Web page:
ArcelorMittal agrees to pay R1.5bn fine in collusion case

ArcelorMittal agrees to pay R1.5bn fine in collusion case

Steel producer, ArcelorMittal South Africa, on Monday agreed to pay a R1.5 billion fine to the Competition Commission after the company admitted to steel and scrap metal cartels after a long-standing investigation of price collusion in the industry.

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ArcelorMittal was ordered to pay an administrative penalty of R1.5 billion, payable over 5 years, in instalments of no less than R300 million per annum, starting in 2017.

The matter dates back to a 2008 investigation when the Competition Commission raided ArcelorMittal's offices, as well as that of other steel producers, including Highveld Steel and Vanadium Corporation (Highveld), the South African Iron and Steel Institute, and the Cape Town Iron and Steel Works (Cisco).

Of the six matters pending before the Commission, ArcelorMittal admitted guilt in the long-running steel matter which related to allegations of fixing prices, allocating customers and sharing commercially sensitive information.

The company also admitted guilt in the scrap metal matter relating to allegations of price fixing by the company as a consumer of scrap.

ArcelorMittal, however, made no admission regarding the excessive pricing complaint and the Commission has made no finding in this regard.

"We are pleased to announce that all outstanding matters have now been addressed and a settlement has been reached, finalising all pending matters against the company," ArcelorMittal said in a statement.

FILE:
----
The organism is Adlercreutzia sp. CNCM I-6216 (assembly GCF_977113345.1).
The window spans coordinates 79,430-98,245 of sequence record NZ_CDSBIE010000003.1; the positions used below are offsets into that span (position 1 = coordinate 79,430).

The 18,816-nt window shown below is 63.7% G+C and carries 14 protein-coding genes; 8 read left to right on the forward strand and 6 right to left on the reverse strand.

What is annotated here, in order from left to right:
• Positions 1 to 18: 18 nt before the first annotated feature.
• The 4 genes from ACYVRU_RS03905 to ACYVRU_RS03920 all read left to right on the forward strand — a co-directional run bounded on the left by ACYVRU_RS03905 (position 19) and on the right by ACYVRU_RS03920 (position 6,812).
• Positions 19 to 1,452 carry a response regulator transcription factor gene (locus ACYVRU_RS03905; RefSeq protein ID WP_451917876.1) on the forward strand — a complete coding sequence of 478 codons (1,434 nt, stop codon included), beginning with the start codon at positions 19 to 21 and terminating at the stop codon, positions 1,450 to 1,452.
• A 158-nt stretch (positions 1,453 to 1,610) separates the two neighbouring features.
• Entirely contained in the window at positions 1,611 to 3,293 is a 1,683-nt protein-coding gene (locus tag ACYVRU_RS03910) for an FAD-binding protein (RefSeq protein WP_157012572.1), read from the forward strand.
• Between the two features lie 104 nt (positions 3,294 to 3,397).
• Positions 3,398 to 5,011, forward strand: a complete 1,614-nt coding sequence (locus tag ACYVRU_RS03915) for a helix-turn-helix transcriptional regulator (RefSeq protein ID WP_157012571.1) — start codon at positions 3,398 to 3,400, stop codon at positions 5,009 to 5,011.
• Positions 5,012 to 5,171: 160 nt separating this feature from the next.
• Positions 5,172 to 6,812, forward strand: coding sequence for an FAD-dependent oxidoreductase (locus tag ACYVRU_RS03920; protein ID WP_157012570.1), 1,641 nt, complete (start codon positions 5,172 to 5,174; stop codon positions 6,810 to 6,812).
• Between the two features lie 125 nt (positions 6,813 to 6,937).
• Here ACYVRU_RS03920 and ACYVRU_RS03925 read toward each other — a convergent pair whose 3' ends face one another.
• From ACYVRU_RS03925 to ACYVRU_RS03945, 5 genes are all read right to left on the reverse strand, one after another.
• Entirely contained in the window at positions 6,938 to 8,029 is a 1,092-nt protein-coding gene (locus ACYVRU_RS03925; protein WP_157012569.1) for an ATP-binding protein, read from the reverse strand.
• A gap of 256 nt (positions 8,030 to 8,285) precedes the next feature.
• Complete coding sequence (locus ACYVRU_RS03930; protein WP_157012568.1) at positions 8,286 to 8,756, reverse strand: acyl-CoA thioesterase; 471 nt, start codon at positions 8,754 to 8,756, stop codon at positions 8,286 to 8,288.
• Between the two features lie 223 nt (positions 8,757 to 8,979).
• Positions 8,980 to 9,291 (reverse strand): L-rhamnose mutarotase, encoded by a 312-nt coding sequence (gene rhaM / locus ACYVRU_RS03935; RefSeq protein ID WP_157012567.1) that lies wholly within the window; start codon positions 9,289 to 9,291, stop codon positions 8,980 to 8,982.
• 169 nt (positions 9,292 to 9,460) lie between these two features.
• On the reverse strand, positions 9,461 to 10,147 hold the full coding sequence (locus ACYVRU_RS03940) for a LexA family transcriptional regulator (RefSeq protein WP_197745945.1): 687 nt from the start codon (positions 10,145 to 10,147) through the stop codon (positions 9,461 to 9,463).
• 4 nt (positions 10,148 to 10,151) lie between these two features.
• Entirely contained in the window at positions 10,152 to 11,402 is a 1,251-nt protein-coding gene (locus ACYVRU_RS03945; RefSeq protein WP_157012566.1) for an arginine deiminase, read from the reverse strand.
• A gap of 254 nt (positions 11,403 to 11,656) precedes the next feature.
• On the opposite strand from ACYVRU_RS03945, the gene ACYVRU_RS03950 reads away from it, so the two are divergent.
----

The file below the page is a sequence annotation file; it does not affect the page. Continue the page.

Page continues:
"Subject to the final order being granted, this will bring an end to these legal matters, which have been pending against the company for some time.

ArcelorMittal also agreed that it shall, for a period of five years, not be permitted to earn an EBIT (earnings before interest and tax) margin percentage greater than 10 percent relating to flat steel products sold in South Africa over a 12 months period linked to its financial year.

But the company would be permitted to exceed the 10 permitted cap up to a maximum of 15 percent in certain defined circumstances.

As part of the settlement agreement, ArcelorMittal committed R4.64 billion in capital expenditure over five years.

In a statement, the Competition Commission said it had reached a settlement agreement with ArcelorMittal, finalising all pending investigations and prosecutions against it.

"In terms of the agreement, ArcelorMittal admits having been involved in the long steel and scrap metal cartels, and agrees to pay an administrative penalty of R1.5 billion," Commissioner Tembinkosi Bonakele said.

"Furthermore, ArcelorMittal has agreed to remedies relating to complaints against its pricing conduct without admitting that its pricing conduct constituted a contravention of the Competition Act."

Bonakele said the Commission's penalty would send out a strong message against collusion and cartels in the industry as they were working to protect South African consumers against dominant firms, particularly on key industrial products.

"The Commission is delighted to bring an end to these longstanding proceedings. The penalty sends a strong message of deterrence and is an important milestone in the Commission's enforcement against cartels." - ANA

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